Chapter 6.
Optimization: Method of Lagrange Multipliers
6.1.
Constrained Optimization
In Chapter 4 we have studied a method of searching and classifying all stationary points as
local extrema and saddle points. In this chapter we shall consider the problem of maximizing
or minimizing a function of
n
variables subject to the constraint that the points
(
x
1
, . . . , x
n
)
T
must satisfy certain equations.
Here we illustrate a systematic way to deal with constrained
optimization problems.
The method of Lagrange multipliers
replaces finding stationary points of a constrained func-
tion
f
:
R
n
-→
R
of
n
variables with
k
constraints to finding stationary points of an uncon-
strained function
L
in
n
+
k
variables. This method introduces a new variable, known as the
Lagrange multiplier
, for each constraint and defines a new function, called the
Lagrangian
in-
volving the original function, the constraints and the Lagrange multipliers.
The
k
constraints are often given by a vector-valued function
g
:
R
n
-→
R
k
of
n
variables:
g
(
x
1
, . . . , x
n
) = (
g
1
(
x
1
, . . . , x
n
)
, . . . , g
k
(
x
1
, . . . , x
n
))
T
.
Let us begin with the simplest case. Let
f
:
R
2
-→
R
and
g
:
R
2
-→
R
be both real-valued
functions of two variables. Consider the problem of maximizing/minimizing
f
(
x, y
)
subject to
the single constraint
g
(
x, y
) = 0
. We sometimes write
max
f
(
x, y
)
(
or min
f
(
x, y
) )
subject to
g
(
x, y
) = 0
.
Consider the contour curves
f
(
x, y
) =
c
of
f
for various values of
c
, and the contour curve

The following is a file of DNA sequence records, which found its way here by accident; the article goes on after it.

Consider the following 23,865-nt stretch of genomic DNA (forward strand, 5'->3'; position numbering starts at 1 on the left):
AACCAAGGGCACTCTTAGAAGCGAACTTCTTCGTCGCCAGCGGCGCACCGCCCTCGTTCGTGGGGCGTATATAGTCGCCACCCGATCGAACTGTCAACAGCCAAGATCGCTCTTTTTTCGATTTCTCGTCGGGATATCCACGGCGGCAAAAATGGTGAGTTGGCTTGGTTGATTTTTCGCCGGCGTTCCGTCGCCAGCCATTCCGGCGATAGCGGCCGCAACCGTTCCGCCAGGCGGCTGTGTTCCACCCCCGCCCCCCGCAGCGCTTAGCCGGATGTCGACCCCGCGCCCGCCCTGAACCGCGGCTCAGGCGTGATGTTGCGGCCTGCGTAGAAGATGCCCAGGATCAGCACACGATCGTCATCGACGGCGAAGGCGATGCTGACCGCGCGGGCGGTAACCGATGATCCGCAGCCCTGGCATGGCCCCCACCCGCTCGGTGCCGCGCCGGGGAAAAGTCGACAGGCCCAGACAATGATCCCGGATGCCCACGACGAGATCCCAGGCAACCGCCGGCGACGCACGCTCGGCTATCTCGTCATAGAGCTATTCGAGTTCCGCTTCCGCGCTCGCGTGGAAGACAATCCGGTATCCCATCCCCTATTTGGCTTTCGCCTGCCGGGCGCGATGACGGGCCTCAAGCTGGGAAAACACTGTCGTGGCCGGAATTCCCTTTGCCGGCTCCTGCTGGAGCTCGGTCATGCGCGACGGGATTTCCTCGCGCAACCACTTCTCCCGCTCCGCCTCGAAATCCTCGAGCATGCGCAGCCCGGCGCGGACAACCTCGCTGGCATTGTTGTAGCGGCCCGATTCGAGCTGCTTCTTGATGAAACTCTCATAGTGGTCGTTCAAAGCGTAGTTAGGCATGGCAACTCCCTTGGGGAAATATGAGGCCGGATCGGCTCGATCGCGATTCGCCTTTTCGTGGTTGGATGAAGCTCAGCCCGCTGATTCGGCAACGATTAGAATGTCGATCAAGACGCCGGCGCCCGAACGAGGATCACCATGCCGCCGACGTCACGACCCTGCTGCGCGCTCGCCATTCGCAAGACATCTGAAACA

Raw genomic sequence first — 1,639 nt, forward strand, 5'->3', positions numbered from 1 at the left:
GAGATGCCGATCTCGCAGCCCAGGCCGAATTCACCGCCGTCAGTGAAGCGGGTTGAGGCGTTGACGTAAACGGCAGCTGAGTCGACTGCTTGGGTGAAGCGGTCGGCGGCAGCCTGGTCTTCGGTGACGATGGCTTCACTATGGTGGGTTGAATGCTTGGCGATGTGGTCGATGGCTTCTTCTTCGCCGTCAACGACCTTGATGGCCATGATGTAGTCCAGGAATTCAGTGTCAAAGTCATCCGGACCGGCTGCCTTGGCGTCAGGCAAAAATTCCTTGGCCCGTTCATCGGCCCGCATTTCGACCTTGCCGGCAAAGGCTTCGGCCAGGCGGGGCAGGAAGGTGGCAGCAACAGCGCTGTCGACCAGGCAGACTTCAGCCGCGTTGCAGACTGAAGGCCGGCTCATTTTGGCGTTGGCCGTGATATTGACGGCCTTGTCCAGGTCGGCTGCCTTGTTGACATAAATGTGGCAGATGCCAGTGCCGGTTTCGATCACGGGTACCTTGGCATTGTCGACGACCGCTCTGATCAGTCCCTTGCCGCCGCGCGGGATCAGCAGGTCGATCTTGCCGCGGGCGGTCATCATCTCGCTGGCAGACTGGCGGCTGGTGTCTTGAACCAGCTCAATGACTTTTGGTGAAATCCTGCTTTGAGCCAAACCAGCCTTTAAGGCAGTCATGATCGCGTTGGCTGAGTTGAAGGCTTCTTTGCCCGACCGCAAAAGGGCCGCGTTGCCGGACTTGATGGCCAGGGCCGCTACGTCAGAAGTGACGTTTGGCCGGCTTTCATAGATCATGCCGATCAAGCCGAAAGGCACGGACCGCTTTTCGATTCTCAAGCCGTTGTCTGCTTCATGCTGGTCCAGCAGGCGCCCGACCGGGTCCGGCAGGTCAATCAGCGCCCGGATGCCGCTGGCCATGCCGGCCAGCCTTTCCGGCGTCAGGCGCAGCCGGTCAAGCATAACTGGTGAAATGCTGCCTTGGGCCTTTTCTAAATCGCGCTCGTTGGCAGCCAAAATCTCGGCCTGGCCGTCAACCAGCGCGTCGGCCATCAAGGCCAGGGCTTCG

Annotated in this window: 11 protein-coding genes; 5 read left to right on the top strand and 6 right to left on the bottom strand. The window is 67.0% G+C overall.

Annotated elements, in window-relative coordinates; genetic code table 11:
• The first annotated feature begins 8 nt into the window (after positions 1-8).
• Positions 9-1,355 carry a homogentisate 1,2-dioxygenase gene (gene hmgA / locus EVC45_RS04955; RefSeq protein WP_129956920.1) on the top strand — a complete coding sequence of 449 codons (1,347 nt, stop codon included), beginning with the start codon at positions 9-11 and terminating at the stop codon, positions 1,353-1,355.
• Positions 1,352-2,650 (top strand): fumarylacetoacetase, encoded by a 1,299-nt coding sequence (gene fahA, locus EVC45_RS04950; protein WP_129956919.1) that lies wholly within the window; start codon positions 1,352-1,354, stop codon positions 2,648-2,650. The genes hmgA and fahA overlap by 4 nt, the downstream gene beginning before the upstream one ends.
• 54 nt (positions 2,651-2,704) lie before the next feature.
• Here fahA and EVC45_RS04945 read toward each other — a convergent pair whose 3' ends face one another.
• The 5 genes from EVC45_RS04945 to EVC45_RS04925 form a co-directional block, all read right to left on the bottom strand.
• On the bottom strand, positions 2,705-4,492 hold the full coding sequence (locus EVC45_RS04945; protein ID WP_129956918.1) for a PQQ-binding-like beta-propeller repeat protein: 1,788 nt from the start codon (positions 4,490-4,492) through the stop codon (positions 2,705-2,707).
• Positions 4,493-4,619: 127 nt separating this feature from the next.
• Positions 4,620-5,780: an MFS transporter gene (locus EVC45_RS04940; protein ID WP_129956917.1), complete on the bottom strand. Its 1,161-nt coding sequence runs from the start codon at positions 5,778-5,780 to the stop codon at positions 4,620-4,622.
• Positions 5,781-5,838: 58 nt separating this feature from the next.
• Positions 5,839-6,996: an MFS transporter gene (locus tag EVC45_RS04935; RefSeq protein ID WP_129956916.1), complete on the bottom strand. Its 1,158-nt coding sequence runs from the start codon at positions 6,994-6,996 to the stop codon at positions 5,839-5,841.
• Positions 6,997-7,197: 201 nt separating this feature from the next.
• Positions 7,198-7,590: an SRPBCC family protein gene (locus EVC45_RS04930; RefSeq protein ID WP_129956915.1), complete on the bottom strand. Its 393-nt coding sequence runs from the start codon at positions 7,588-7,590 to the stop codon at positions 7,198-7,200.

g
(
x, y
) = 0
of
g
that represents the constraint of our problem.
Now fix our attention on the contour curve
g
(
x, y
) = 0
. In general this contour curve will
intersect with different contour curves
f
(
x, y
) =
c
, which means the value of
f
can change
whilst moving along the contour curve
g
(
x, y
) = 0
:
When the contour curve
g
(
x, y
) = 0
meets the contour
f
(
x, y
) =
c
0
for some
c
0
∈
R
tangen-
tially at the point
(
a, b
)
T
, the value of
f
will not be increased or decreased, that is, the directional
derivative of
f
along the tangential direction of the curve
g
(
x, y
) = 0
at
(
a, b
)
T
is equal to
0
.
Recall that the direction in which
f
has zero change is given by the direction orthogonal to
∇
f
.
In other words, the gradient vector
∇
f
must be normal to the curve
g
(
x, y
) = 0
at
(
a, b
)
T
.
On the other hand, the gradient vector
∇
g
is of course normal to the contour
g
(
x, y
) = 0
at
(
a, b
)
T
. Geometrically, what we have deduced is that the contour curves
f
(
x, y
) =
c
0
and
g
(
x, y
) = 0
have a common tangent at
(
a, b
)
T
, and the gradient vectors
∇
f
(
a, b
)
and
∇
g
(
a, b
)
must point in the same or opposite directions:
The point
(
a, b
)
T
is sometimes called the
constrained stationary point
of
f
.
Now we can
write
∇
f
(
a, b
) +
λ
∇
g
(
a, b
) =
0
for some scalar
λ
∈
R
, or equivalently
∂f
∂x
(
a, b
) +
λ
∂g
∂x
(
a, b
) = 0
and
∂f
∂y
(
a, b
) +
λ
∂g
∂y
(
a, b
) = 0
.